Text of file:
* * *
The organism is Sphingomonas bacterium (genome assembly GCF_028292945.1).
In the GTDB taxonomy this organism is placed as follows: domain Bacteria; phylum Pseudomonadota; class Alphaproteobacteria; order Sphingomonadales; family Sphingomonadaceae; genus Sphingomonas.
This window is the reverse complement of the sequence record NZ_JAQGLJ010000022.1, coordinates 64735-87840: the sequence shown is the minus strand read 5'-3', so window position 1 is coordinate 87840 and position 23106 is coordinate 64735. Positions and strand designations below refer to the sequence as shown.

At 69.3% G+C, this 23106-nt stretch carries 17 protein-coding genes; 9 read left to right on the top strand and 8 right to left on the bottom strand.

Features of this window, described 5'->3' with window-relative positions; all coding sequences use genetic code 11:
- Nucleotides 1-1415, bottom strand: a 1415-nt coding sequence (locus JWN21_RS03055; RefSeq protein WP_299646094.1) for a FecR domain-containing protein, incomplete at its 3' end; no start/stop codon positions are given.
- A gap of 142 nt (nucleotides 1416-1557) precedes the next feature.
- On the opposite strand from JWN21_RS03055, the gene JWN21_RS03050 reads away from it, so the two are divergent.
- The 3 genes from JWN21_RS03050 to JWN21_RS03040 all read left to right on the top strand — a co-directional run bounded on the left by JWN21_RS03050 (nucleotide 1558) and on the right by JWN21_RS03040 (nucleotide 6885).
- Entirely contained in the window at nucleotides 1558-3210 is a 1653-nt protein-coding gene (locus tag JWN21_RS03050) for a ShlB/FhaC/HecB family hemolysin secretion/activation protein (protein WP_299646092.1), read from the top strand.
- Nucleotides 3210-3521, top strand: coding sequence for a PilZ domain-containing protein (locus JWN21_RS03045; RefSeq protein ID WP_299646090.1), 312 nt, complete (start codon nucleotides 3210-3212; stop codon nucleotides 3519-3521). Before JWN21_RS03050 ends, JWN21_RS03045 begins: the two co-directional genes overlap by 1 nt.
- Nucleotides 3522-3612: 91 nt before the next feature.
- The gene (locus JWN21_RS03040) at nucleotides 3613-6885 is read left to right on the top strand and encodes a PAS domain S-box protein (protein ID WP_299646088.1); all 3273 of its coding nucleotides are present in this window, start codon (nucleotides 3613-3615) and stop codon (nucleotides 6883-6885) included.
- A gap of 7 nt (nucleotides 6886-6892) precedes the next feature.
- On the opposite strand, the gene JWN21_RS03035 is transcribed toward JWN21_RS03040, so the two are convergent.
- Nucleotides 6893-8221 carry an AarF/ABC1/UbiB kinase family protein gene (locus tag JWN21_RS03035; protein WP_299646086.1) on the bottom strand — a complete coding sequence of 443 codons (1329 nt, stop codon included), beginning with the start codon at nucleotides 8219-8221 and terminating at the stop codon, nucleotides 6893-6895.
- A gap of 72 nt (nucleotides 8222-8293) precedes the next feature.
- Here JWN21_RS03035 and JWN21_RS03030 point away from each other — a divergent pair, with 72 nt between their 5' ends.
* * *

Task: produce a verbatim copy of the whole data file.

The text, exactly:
The organism is Sphingomonas bacterium (genome assembly GCF_028292945.1).
In the GTDB taxonomy this organism is placed as follows: domain Bacteria; phylum Pseudomonadota; class Alphaproteobacteria; order Sphingomonadales; family Sphingomonadaceae; genus Sphingomonas.
This window is the reverse complement of the sequence record NZ_JAQGLJ010000022.1, coordinates 64735-87840: the sequence shown is the minus strand read 5'-3', so window position 1 is coordinate 87840 and position 23106 is coordinate 64735. Positions and strand designations below refer to the sequence as shown.

At 69.3% G+C, this 23106-nt stretch carries 17 protein-coding genes; 9 read left to right on the top strand and 8 right to left on the bottom strand.

Features of this window, described 5'->3' with window-relative positions; all coding sequences use genetic code 11:
- Nucleotides 1-1415, bottom strand: a 1415-nt coding sequence (locus JWN21_RS03055; RefSeq protein WP_299646094.1) for a FecR domain-containing protein, incomplete at its 3' end; no start/stop codon positions are given.
- A gap of 142 nt (nucleotides 1416-1557) precedes the next feature.
- On the opposite strand from JWN21_RS03055, the gene JWN21_RS03050 reads away from it, so the two are divergent.
- The 3 genes from JWN21_RS03050 to JWN21_RS03040 all read left to right on the top strand — a co-directional run bounded on the left by JWN21_RS03050 (nucleotide 1558) and on the right by JWN21_RS03040 (nucleotide 6885).
- Entirely contained in the window at nucleotides 1558-3210 is a 1653-nt protein-coding gene (locus tag JWN21_RS03050) for a ShlB/FhaC/HecB family hemolysin secretion/activation protein (protein WP_299646092.1), read from the top strand.
- Nucleotides 3210-3521, top strand: coding sequence for a PilZ domain-containing protein (locus JWN21_RS03045; RefSeq protein ID WP_299646090.1), 312 nt, complete (start codon nucleotides 3210-3212; stop codon nucleotides 3519-3521). Before JWN21_RS03050 ends, JWN21_RS03045 begins: the two co-directional genes overlap by 1 nt.
- Nucleotides 3522-3612: 91 nt before the next feature.
- The gene (locus JWN21_RS03040) at nucleotides 3613-6885 is read left to right on the top strand and encodes a PAS domain S-box protein (protein ID WP_299646088.1); all 3273 of its coding nucleotides are present in this window, start codon (nucleotides 3613-3615) and stop codon (nucleotides 6883-6885) included.
- A gap of 7 nt (nucleotides 6886-6892) precedes the next feature.
- On the opposite strand, the gene JWN21_RS03035 is transcribed toward JWN21_RS03040, so the two are convergent.
- Nucleotides 6893-8221 carry an AarF/ABC1/UbiB kinase family protein gene (locus tag JWN21_RS03035; protein WP_299646086.1) on the bottom strand — a complete coding sequence of 443 codons (1329 nt, stop codon included), beginning with the start codon at nucleotides 8219-8221 and terminating at the stop codon, nucleotides 6893-6895.
- A gap of 72 nt (nucleotides 8222-8293) precedes the next feature.
- Here JWN21_RS03035 and JWN21_RS03030 point away from each other — a divergent pair, with 72 nt between their 5' ends.